And in August: ESEB! The European Society for Evolutionary Biology meeting took place in Lausanne. That picture with all the greenery, by the way, it’s from the campus!

I gave a talk about our work with the Kauai chicken population (Gering et al. 2015, and unpublished stuff). I remember looking at the list of symposia early in the year and thinking that they looked less interesting than previous years … I don’t remember why, though, and it turns out that I was all wrong, and ended up overwhelmed with talks to go to. As usual, and as it should be. Also: my travel laptop died on me (of course!) and I took this picture with a trash can. Good times.

Speaking of silly selfies: here is me in the chicken house and in the lab. The hammer is the actual RNA isolation hammer; we’ve found that for a lot of frozen tissues, dipping the piece in liquid nitrogen, putting it in a bag and hitting it with a hammer is a good  way to quickly disrupt it before putting it into a homogenizer. The pink tube contains Tri (acid phenol) extraction for RNA isolation. It’s one of the most photogenic steps (one of the few where what’s in the tube isn’t just a colourless liquid).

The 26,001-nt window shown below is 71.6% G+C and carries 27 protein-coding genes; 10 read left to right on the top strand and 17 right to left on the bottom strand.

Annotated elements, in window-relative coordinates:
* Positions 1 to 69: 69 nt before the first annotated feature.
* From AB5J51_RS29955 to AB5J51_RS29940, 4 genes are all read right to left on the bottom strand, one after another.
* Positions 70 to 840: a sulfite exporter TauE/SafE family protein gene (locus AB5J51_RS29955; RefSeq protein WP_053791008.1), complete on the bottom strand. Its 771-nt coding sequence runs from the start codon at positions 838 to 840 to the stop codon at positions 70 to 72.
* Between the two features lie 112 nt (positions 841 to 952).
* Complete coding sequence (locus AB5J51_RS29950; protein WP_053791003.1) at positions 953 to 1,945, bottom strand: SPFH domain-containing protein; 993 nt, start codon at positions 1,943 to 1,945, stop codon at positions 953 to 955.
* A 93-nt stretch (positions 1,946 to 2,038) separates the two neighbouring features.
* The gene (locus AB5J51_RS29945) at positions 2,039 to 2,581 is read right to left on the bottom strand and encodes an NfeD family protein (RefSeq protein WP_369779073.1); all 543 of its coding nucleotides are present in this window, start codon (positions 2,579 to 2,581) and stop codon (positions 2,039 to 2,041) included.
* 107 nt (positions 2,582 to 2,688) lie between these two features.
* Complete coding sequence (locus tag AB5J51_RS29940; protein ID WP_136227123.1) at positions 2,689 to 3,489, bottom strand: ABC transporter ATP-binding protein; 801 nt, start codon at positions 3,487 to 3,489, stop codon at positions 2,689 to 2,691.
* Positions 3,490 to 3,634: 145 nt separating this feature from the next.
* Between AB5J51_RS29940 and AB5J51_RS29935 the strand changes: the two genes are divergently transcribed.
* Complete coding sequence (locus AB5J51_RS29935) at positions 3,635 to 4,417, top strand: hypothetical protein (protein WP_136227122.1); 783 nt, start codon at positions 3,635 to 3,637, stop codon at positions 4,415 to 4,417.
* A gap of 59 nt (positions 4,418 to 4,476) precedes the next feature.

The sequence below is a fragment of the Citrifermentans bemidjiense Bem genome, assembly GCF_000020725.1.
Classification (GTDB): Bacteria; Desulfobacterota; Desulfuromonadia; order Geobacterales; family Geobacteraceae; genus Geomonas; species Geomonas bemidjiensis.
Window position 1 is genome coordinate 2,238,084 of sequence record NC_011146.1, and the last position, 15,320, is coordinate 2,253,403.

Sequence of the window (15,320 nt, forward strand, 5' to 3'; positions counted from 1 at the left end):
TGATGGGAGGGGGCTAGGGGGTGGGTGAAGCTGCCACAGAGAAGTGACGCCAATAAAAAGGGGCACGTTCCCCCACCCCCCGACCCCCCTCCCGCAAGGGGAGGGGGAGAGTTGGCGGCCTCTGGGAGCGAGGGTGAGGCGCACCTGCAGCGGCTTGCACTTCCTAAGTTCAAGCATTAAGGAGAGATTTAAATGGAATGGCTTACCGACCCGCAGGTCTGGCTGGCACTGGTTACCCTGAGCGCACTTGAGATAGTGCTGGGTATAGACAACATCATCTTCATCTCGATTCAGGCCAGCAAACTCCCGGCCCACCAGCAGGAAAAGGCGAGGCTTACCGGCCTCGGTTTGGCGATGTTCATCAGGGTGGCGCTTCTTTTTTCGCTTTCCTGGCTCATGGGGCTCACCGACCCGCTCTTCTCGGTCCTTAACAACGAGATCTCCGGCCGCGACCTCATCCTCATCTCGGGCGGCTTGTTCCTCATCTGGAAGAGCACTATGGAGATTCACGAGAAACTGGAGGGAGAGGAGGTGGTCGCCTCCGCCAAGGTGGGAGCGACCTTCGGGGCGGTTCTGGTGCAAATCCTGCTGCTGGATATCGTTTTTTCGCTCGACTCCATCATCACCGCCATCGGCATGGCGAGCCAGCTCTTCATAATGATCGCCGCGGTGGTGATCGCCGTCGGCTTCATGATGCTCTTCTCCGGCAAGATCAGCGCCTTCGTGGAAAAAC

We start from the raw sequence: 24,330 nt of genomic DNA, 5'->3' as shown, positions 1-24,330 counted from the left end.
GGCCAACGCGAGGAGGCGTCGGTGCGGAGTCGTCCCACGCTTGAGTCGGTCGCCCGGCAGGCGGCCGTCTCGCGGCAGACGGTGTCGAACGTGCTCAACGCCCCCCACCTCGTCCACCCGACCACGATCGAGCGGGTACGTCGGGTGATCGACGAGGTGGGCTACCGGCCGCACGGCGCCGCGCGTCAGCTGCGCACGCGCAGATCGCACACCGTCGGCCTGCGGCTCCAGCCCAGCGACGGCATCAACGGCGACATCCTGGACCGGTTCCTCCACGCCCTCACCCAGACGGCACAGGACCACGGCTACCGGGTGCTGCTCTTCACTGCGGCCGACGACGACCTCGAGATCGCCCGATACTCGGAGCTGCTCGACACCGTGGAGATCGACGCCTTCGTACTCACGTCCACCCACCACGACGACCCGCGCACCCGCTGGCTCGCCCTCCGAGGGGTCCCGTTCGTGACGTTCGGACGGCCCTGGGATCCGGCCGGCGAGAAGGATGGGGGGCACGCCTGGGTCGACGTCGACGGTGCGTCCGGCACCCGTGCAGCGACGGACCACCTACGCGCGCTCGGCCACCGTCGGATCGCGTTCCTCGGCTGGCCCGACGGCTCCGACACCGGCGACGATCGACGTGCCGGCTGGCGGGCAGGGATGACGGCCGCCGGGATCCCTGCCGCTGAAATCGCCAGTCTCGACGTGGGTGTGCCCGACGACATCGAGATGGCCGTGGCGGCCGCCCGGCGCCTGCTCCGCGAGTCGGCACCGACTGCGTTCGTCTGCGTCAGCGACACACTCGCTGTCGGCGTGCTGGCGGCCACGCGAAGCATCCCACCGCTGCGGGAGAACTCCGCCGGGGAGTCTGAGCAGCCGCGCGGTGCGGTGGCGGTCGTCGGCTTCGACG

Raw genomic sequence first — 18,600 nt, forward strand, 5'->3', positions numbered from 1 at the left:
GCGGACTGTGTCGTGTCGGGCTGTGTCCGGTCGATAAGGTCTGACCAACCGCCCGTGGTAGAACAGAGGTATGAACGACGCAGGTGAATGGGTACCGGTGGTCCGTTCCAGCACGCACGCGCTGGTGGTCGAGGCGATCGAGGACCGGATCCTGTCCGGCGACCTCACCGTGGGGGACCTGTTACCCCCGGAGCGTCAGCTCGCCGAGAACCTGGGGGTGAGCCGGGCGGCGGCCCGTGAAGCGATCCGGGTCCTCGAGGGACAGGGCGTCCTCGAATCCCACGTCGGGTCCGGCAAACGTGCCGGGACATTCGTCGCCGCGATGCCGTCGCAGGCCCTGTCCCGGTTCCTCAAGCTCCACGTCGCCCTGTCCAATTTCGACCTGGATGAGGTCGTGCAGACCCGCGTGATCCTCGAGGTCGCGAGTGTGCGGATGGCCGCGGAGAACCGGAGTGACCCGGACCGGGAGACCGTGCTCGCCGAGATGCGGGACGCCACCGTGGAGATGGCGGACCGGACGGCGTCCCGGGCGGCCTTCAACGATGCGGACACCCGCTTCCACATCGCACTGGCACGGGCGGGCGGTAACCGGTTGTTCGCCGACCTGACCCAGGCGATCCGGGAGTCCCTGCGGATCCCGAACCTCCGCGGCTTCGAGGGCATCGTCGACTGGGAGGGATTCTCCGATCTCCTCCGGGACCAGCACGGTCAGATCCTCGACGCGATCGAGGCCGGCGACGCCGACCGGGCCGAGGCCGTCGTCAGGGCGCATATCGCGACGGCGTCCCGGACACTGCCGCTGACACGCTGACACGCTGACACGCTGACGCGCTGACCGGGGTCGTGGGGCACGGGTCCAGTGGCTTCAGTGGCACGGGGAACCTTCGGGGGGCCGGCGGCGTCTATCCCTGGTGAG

Winter and time to print and defend the dissertation. Alexander Hultberg made the pretty chicken on the cover. Apparently I took two photos from my defence: one of the opponent, Dirk-Jan de Koning, explaining QTL mapping, and one of his summary slide.

I got a hat. The middle picture shows Dominic Wright giving a speech. I felt very touched.

Finally, Linköping University in winter, and a picture of my sister’s dog, because you know: dog.